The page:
Fun on a Friday: Will Ferrell back on Broadway.

Will Ferrell made a big announcement earlier this week when he appeared on David Letterman.

Yep, the big man that tore up the Cort Theatre for 8 weeks a little over a year ago (which I was lucky enough to produce), told Dave’s viewers that he’s coming back to Broadway.

And this time, he’s going to do a musical.  Watch below to find out which one. And think about how lucky the Producers of this show are for all this attention.

Oh, and Will?  If you’re reading, please do come back.  I’m still laughing at that “Oh Brownie” bit.  And those nicknames of yours, were . . . well, as George W. would say, “Genius.  G-E-N-I-S.  Genius.”  (If you want to the best of the bunch, click here.)

A fancy “futures” version of “Will It Recoup?” for Hollywood.

Cantor Fitzgerald is betting that there are a lot of people that want to be a part of the movie biz.

Last week, the New York Times announced that the financial firm is in the final stages of approval for a futures exchange on the success (or lack thereof) of Hollywood movies.

Here’s how it’ll work:

Think the new Will Ferrell movie will bring in $100 million during its opening weekend?  Buy a $100 million contract for 100 bucks.  If it does $150 million? You make $50.  If it does $50 million?  You lose $50.

Fun, right?  CF has been testing the potential interest in this market on its faux site, HSX.com, which allows you to play fantasy Hollywood with fantasy dollars. Check it out here.

Obviously the test went well, because they are proceeding full speed ahead and expect regulatory clearance on their actual exchange on April 20th.

The execs at CF expect participation from studios (a hedge against their own films?), institutions, and movie lovers who want who want to put their money where their mouth is. As Richard Jaycobs, the president of Cantor Exchange said, “I’ve worked in the futures industry for a long time and none of the products has the overall appeal that this does.  This just has a tremendous potential audience.”

Think we can get them to create a Broadway Futures Exchange next?

I’d put my money where my e-mouth is that there’s a tremendous potential audience for Broadway investment involvement as well . . . it’s just that most people don’t know how to be involved.

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Until they do create that exchange, we’ve got ‘Will It Recoup’ . . . and to give you a quick update, we did put one in the YES column when A View From The Bridge announced.  Other than that, it’s still anyone’s game (although there are a few shows out there that are unfortunately already on the brink).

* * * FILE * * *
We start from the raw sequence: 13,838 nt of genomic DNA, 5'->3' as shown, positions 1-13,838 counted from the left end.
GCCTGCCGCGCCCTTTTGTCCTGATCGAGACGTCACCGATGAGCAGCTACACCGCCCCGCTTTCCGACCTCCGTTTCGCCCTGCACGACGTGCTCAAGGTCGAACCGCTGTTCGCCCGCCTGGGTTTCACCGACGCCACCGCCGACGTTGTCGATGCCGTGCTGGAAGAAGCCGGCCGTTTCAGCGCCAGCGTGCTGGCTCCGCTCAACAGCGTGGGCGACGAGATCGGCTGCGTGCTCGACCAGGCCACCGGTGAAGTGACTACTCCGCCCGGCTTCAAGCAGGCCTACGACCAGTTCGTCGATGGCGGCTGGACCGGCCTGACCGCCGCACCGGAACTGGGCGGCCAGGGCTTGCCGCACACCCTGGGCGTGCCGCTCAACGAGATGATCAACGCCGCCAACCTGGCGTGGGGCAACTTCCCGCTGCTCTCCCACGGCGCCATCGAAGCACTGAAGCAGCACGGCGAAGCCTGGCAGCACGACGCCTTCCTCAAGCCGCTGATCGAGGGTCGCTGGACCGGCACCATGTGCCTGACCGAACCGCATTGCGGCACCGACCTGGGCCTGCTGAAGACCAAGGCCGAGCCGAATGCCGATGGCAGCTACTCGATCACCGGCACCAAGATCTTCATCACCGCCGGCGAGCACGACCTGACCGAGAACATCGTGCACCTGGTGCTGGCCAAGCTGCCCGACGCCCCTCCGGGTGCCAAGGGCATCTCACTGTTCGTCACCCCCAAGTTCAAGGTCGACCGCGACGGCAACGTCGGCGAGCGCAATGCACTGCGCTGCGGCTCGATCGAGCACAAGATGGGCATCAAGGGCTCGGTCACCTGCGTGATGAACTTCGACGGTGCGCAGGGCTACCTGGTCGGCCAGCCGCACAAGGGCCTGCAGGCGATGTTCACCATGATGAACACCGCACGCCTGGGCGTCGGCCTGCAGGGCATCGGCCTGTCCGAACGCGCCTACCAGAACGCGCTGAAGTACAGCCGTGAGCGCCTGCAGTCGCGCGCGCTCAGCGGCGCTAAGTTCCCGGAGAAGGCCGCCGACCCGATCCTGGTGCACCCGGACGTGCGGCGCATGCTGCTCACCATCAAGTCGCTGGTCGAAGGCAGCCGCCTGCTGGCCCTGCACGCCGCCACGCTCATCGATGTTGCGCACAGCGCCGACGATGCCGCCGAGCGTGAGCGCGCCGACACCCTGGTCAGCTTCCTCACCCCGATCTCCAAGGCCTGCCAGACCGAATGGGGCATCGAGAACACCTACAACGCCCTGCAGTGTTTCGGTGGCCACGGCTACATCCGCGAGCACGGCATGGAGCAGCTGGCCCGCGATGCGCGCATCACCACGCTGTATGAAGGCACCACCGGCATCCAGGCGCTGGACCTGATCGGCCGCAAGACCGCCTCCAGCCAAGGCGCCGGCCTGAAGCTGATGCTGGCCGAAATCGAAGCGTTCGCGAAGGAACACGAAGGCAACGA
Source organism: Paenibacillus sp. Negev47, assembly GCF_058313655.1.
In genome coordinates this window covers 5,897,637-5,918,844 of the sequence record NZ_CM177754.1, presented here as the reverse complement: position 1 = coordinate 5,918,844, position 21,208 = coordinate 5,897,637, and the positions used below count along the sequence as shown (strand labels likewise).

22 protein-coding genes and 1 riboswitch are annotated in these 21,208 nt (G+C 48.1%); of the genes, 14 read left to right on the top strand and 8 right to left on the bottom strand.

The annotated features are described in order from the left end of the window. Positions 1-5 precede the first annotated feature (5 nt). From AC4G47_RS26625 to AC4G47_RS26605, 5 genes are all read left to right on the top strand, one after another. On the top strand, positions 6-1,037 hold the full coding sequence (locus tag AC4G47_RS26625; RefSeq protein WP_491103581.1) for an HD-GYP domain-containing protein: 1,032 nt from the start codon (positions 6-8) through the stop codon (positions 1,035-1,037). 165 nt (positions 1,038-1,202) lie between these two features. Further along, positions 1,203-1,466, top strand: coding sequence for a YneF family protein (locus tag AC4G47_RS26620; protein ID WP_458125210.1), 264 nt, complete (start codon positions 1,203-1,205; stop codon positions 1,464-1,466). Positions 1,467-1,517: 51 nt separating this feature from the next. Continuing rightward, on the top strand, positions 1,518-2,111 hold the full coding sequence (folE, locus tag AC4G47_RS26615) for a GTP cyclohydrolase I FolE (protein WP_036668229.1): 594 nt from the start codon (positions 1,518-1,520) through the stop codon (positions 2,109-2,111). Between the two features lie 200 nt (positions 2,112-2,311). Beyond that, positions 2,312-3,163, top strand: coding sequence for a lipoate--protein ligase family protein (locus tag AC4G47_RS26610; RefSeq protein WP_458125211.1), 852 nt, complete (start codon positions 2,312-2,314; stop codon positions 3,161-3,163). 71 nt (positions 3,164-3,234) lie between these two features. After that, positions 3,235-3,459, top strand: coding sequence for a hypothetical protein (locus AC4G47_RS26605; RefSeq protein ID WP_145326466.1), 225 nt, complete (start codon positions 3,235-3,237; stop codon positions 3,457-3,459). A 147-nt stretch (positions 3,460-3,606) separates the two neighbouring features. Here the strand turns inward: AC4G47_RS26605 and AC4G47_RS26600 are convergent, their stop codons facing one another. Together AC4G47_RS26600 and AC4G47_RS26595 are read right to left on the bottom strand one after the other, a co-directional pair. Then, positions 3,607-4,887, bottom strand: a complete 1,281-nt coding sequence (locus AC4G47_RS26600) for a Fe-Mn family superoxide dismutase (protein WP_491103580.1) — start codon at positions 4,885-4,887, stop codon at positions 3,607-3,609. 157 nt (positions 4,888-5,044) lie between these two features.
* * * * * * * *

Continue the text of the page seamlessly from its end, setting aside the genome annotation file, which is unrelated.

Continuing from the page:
What’s the West End doing right that we aren’t?

2009 was a thermometer-bursting year for West End theater.

Despite the world economic crisis, the West End set a record with a yearly gross of £504,765,690 or approximately $786,134,270, which is a 7.6% increase (!) from the previous year.

But that’s not what’s got me curious/burning with envy.

Even us tea partiers can keep the grosses going up year after year, thanks to our yearly price increase.

What’s remarkable about the London figures is that they’ve also managed to increase their attendance at the same time, by a whopping 5.5%, to a 2009 total of 14,257,922 theatergoers.

And this was all in the midst of a monumental recession!

Huh.  An increase in gross and an increase in attendance.  Isn’t that exactly what’s supposed to happen?

But it’s not happening here in the colonies.  We’re on track to see a drop in attendance for the third season in a row, despite slight increases in our grosses.

What is London doing right?

Is it the half price booths on every block?  Is it because they let you eat and drink in the theatres?  Is it because Hollywood stars seem even more willing to do West End productions than Broadway productions?

Is it because they have a Queen and Princes and say things like “bollocks”?

Nica Burns, the President of the Society of London Theatre (their version of our Broadway League), had this to say about the increases: